2 results for (heading:"619 octob 9 1972" AND stemmed:belief)

NoPR Part One: Chapter 3: Session 619, October 9, 1972 2/12 (17%) safest Dialogues unsuitable dislodge upstate
– The Nature of Personal Reality
– Part One: Where You and the World Meet
– Chapter 3: Suggestion, Telepathy, and the Grouping of Beliefs
– Session 619, October 9, 1972 9:06 P.M. Monday

Give us a moment, then… Imagination also plays an important part in your subjective life, as it gives mobility to your beliefs. It is one of the motivating agencies that helps transform your beliefs into physical experience. It is vital therefore that you understand the interrelationship between ideas and imagination. In order to dislodge unsuitable beliefs and establish new ones, you must learn to use your imagination to move concepts in and out of your mind. The proper use of imagination can then propel ideas in the directions you desire.

(My mother lives with my brother and his family in a small community in upstate New York, near Rochester, and Jane and I had spent the weekend visiting one and all. During our drive back to Elmira this morning Jane said, “Somebody’s working on Seth’s book, I can tell you that. I keep getting snatches of it. It’s about imagination and beliefs, I think, and how they interact — only there’s a lot more to it. Well,” she added, pleased, “it’s nice to know the work’s being done….”)

NoPR Part One: Chapter 4: Session 619, October 9, 1972 40/75 (53%) beliefs imagination child punishment parents
– The Nature of Personal Reality
– Part One: Where You and the World Meet
– Chapter 4: Your Imagination and Your Beliefs, and a Few Words About the Origin of Your Beliefs
– Session 619, October 9, 1972 9:06 P.M. Monday

Displaying only most relevant fragments—original results reproduced too much of the copyrighted work.

Few beliefs are intellectual alone. [...] There are various ways of altering the belief by substituting its opposite. [...] You generate the emotion opposite the one that arises from the belief you want to change, and you turn your imagination in the opposite direction from the one dictated by the belief. At the same time you consciously assure yourself that the unsatisfactory belief is an idea about reality and not an aspect of reality itself.

Behind this would be the belief that any hurt was inherently a disaster. Such a belief could originate from an overanxious mother, for instance. If such a mother’s imagination followed her belief — as of course it would — then she would immediately perceive a great potential danger to her child in the smallest threat. Both through the mother’s actions, and telepathically, the child would receive such a message and react according to those understood beliefs.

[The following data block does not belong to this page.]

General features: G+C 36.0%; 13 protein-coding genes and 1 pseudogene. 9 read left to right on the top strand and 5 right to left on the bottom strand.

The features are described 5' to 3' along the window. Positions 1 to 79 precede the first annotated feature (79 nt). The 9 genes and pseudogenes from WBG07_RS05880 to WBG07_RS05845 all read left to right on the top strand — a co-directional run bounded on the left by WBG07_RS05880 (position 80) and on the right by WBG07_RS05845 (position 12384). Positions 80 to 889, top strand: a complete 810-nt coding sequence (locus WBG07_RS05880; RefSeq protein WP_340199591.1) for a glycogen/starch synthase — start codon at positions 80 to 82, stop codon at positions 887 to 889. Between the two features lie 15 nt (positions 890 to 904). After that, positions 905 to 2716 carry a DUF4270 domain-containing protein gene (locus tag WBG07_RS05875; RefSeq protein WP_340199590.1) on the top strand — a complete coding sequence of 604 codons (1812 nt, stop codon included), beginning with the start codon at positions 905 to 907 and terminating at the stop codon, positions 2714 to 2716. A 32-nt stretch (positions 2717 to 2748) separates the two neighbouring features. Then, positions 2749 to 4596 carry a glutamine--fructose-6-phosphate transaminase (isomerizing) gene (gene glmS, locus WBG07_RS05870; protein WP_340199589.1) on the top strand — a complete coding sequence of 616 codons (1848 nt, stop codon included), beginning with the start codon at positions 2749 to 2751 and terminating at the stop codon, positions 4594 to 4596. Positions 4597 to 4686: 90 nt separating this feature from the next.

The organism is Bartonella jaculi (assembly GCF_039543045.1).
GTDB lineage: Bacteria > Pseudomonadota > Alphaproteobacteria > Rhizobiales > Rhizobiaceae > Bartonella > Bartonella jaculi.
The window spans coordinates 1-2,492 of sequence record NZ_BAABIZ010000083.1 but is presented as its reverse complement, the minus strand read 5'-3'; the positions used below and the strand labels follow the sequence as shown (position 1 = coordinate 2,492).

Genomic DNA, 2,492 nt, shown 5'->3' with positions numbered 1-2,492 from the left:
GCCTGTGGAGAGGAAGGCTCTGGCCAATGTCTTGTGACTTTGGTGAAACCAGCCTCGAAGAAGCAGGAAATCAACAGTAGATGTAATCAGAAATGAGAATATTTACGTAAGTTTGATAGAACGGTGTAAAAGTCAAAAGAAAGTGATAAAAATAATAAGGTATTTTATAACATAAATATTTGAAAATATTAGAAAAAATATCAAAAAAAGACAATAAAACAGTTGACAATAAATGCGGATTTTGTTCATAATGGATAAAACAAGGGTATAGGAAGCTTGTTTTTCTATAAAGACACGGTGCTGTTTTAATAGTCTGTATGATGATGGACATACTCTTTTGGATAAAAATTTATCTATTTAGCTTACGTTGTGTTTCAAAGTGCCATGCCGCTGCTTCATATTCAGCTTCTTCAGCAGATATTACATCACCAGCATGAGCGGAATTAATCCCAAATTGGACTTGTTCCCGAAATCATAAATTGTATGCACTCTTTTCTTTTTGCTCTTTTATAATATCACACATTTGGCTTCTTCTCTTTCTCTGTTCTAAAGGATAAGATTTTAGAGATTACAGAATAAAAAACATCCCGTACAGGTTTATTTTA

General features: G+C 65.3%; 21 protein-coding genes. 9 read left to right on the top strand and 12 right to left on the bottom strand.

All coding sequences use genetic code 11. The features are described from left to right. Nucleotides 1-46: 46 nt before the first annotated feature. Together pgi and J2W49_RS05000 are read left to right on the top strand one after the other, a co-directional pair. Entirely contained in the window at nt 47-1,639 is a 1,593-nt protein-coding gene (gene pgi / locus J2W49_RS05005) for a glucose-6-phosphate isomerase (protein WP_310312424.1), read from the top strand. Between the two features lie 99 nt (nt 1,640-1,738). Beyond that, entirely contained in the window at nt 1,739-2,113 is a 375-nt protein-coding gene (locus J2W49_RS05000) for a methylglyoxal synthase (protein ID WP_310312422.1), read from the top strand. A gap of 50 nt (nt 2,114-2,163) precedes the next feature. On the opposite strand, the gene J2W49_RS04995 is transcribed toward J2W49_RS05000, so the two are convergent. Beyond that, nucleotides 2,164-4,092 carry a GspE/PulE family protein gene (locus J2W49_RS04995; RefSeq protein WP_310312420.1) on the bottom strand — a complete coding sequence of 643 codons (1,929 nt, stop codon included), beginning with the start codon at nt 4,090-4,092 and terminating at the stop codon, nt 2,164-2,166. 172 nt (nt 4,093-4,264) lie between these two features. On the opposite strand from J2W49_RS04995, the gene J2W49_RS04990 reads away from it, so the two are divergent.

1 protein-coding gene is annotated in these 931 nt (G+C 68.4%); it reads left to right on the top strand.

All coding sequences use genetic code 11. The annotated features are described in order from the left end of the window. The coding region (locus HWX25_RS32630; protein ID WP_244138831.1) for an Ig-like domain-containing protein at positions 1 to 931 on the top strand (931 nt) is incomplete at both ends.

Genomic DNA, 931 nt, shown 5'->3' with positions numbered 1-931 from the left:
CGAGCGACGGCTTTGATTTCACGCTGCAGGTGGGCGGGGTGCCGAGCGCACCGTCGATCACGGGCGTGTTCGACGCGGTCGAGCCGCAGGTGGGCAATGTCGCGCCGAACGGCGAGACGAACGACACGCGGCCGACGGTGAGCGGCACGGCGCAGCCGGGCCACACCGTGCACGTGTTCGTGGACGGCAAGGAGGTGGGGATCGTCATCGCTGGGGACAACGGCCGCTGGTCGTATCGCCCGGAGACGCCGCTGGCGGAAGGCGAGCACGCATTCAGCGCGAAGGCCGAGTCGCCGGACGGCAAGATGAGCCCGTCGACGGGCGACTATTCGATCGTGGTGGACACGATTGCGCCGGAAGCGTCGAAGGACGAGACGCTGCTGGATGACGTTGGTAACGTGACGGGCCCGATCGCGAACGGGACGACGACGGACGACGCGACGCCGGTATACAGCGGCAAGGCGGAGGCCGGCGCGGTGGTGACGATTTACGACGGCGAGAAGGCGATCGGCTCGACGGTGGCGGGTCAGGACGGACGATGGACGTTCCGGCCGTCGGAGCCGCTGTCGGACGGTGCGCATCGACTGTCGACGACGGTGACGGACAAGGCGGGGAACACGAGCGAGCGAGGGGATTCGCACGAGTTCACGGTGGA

(9:35.) So it is quite necessary that an acquiescence to belief does exist, particularly in early life. There is no reason, though, for an individual to be bound by childhood beliefs or experience. The nature of some such beliefs is that while seemingly obvious ones are recognized as harmful or foolish, others connected to them may not be so easily understood.

[...] (Pause.) Your beliefs always change to some extent. [...] By thirty, hopefully, you have dismissed such a belief, though it fit in very well and was necessary to you in your childhood. If your mother reinforced this belief telepathically and verbally through dire pictures of the potential danger involved in street crossing, however, then you would also carry within you that emotional fear, and perhaps entertain imaginative considerations of possible accident.

Your emotions and your imagination both follow your belief. When the belief vanishes then the same emotional context is no longer entertained, and your imagination turns in other directions. Beliefs automatically mobilize your emotional and imaginative powers.


(Pause at 9:12.) Chapter Four: “Your Imagination and Your Beliefs, and a Few Words About the Origin of Your Beliefs.”

[...] These are directional beliefs that you receive from your parents, orienting you in ways that they feel are safe. Cushioned with these beliefs the child can be safe and satisfy its own curiosity, develop its abilities, and throw its full energy in clearly stated areas of activity.

[...] It may not be so obvious that many of your present actions are caused by a belief in guilt. We will have much to say about the ways in which your beliefs can be connected, simply because you are not used to examining them.

[...] Since the parents are bigger and stronger and fulfill so many of its needs, it will attempt to bring its experience into line with their expectations and beliefs. While it is generally quite natural for the child to cry or feel “badly” when hurt, this inclination can be carried through belief to such an extent that prolonged feelings of desolation are adopted as definite behavior patterns.

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